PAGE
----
4 Common Questions About VA Home Loan Assumption
Somewhere during that whirlwind of the 90-minute to two-hour closing on the home you purchased, the title company representative reviewed all sorts of important details--your interest rate, your monthly mortgage payment, and when your first payment would come due.
Somewhere in midst of that lengthy signing session, she also shared that your VA Home Loan is assumable. By that point, your eyes probably just glazed over at that information.
What does that even mean? Good question!
A loan assumption means that you can step in and start paying the mortgage of the previous homeowner without having to create a brand new mortgage. There are a few items of red tape, of course, but that’s the basic idea. Once you understand that, you probably have a few more questions, like the following:
1) Who can assume the mortgage?
- Anyone who qualifies for the payment amount. That means that even if someone knows they can handle the mortgage payment in their budget, the lender still has to give the okay.
- The individual assuming the loan does not have to be a veteran. However, if the loan assumer is not a veteran, then the seller loses his VA loan benefit because the benefit stays with the property and mortgage until it is paid off.
2) Why would someone want to assume a mortgage?
- Someone seeking a lower interest rate would want to assume a mortgage. With historically low interest rates right now, it doesn’t make much sense to assume a mortgage. When rates hike (and they will!), any VA-bought homes will have some pretty attractive financing packages with interest rates in the 3% range.
- Someone who wants to save on closing costs might want to assume your mortgage. You won’t have to pay the bank’s origination fee (usually about 1% of the loan) or an appraisal (usually several hundred dollars), but we recommend getting an appraisal anyway.
- Someone who wants to save on the VA funding fee might want to assume your mortgage. If a veteran purchases your home and is a first-time VA loan user, then he has an average of a 2.15% VA funding fee to pay. If he is a second-time VA loan user, then his VA funding fee is even higher. For an assumed VA loan, though, the VA funding fee is only 0.5%, representing a significant savings!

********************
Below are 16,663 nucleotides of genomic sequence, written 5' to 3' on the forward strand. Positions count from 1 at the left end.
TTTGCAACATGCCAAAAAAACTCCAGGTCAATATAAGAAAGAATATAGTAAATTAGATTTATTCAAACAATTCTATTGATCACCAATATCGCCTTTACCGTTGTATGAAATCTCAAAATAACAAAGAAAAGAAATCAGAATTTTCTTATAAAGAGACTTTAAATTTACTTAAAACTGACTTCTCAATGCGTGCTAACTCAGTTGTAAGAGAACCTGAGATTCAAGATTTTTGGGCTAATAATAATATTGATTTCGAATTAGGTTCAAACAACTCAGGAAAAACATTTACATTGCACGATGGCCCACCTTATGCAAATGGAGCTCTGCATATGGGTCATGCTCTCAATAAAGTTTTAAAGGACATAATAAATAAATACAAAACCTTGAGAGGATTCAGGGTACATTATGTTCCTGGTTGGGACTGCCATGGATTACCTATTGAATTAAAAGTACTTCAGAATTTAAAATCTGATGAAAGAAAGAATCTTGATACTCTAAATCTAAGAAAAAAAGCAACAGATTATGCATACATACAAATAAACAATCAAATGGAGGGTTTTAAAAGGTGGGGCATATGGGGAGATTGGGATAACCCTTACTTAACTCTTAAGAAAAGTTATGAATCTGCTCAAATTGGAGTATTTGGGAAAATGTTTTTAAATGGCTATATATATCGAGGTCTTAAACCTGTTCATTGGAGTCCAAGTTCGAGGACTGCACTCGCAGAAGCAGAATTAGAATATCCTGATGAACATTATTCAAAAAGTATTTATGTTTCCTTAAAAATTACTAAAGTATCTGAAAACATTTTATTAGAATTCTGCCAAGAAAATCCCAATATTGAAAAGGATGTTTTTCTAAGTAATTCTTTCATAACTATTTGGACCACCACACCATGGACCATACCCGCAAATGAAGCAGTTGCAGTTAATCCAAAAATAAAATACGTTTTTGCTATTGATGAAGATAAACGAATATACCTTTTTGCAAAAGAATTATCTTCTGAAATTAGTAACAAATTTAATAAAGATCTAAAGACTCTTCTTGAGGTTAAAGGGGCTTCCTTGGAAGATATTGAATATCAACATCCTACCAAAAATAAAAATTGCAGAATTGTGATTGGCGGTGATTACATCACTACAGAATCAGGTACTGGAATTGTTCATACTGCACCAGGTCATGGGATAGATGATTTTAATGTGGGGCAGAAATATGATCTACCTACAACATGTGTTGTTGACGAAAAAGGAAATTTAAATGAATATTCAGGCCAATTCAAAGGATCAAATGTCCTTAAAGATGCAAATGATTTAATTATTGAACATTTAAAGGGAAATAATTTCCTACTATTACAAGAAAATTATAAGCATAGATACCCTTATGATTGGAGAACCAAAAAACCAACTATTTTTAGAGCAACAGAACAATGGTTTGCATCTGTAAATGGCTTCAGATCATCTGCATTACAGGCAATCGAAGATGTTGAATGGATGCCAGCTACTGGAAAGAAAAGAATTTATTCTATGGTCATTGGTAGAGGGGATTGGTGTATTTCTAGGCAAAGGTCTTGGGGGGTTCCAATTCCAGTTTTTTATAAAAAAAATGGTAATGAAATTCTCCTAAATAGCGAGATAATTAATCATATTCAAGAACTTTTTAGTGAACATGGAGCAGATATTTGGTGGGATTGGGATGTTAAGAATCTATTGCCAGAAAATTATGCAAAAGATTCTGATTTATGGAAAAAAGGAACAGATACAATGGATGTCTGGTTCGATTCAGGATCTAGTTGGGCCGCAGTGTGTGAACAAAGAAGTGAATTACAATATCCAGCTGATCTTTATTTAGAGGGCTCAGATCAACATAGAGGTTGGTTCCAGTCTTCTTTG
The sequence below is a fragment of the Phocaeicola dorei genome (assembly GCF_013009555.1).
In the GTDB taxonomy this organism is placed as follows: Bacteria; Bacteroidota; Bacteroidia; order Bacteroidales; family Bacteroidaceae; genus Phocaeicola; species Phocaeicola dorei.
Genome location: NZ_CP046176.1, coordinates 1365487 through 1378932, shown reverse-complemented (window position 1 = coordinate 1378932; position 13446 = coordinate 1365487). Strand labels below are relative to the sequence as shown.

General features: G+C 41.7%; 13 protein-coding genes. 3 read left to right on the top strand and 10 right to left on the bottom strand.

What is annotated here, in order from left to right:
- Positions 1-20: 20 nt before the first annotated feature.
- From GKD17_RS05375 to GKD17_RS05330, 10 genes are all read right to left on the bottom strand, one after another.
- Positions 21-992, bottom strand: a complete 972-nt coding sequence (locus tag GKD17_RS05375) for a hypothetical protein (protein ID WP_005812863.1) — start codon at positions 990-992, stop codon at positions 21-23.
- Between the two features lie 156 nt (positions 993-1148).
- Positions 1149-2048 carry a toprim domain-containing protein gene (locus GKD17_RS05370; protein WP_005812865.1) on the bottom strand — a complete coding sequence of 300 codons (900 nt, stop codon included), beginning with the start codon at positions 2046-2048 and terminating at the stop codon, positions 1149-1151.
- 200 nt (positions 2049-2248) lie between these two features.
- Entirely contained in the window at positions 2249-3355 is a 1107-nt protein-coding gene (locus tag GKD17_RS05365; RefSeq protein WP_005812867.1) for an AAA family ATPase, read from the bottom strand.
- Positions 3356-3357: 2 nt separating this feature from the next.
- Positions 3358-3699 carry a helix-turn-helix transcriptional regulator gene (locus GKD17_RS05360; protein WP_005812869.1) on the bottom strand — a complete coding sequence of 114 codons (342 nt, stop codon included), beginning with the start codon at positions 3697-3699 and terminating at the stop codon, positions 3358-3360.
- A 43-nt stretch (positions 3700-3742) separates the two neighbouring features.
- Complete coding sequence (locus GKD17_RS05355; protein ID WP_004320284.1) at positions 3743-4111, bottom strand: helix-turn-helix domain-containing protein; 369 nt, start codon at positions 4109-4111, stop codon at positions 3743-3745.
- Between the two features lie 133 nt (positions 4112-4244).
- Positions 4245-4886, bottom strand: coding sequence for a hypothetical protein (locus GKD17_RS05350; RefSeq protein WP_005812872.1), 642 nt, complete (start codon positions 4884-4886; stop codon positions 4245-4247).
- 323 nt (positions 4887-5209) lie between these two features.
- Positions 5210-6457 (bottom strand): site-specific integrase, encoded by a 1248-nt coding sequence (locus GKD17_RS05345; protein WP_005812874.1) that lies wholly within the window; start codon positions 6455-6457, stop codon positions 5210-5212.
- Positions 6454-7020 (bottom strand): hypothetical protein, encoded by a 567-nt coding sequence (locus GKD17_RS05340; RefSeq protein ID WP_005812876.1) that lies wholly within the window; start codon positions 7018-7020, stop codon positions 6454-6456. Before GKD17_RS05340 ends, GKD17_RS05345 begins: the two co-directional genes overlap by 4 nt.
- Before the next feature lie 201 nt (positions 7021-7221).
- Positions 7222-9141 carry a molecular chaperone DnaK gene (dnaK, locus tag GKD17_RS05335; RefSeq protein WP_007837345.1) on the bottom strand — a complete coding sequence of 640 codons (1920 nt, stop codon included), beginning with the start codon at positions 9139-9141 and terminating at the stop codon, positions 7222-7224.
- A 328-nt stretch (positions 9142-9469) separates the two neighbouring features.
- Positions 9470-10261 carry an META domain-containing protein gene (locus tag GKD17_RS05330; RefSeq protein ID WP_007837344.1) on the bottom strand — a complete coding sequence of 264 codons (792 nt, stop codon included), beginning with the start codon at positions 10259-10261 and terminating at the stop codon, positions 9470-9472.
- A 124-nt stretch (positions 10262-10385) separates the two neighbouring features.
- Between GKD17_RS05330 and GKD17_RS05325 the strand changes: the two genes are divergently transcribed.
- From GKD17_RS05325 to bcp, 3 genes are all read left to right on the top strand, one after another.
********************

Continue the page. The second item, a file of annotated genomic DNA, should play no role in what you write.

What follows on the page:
- Someone in a divorce situation may want to assume a loan. For instance, the wife may take over the loan and keep the remaining equity in the property.
3) This sounds great! What’s the catch?
Well, the biggest catch is tied up into the equity in the property--literally. If you’re assuming a loan from a parent or grandparent who wants to “gift” you the equity and allow you to simply assume the remainder of the mortgage, then consider yourself lucky. For most everyone else, the equity must go to the seller.
Casey Fleming, author of The Loan Guide: How to Get the Best Possible Mortgage (Available on Amazon here) shared with me the most obvious challenge to a VA loan assumption. Fleming explained that, “The buyer has to come up with a large down payment to make up the difference between the asking price and the loan balance.” This would require either a hefty cash payment or a second mortgage to cover the balance. For instance, if you were to purchase a home for $200,000, but the mortgage balance was only $120,000, you would need to come up with $80,000 at closing to pay off the seller (unless, again, Grandma is giving you a pretty sweet gift).
The equity difference isn’t the only problem, though, Fleming shared. “A less obvious problem,” she explained, “is that if current interest rates are about the same, a new VA loan at the same principal balance would carry a much lower payment than the existing loan…the new loan would typically be a 30-year loan, and the old one has fewer years to run. If the difference in remaining term is small, the payment difference would not be much, but if it is large (5 years or more), the difference can be quite a shock.”
4) What about me, the homeowner? Why do I care?
We’ve discussed a lot about VA loan assumption from the buyer’s perspective, but as the homeowner, what does this mean to you? Well, given current interest rates, it doesn’t mean a lot for your current situation. If you are purchasing a home with a low interest rate right now, though, you’re in a strong position to sell your home should interest rates rise.
When interest rates rise, the number of shoppers looking for homes tends to drop because homeownership becomes less affordable. You'll need to do more to your home to make sure it's ready for a VA home loan buyer.
However, if you have an assumable loan--VA or FHA, and typically not any conventional loan product--then you can offer your attractive financing package as a selling point in marketing your home to prospective buyers. So, for that $200,000 home with a remaining mortgage balance of $150,000 at 3%, a prospective buyer could assume your loan with very low closing costs and could then obtain a second mortgage at the higher interest rate (pre-recession was 6%, remember?) to cover the rest of the balance.
Maybe the benefit to you is knowing that when you head off to your retirement village, your kiddos can assume that mortgage and have a little equity to boot!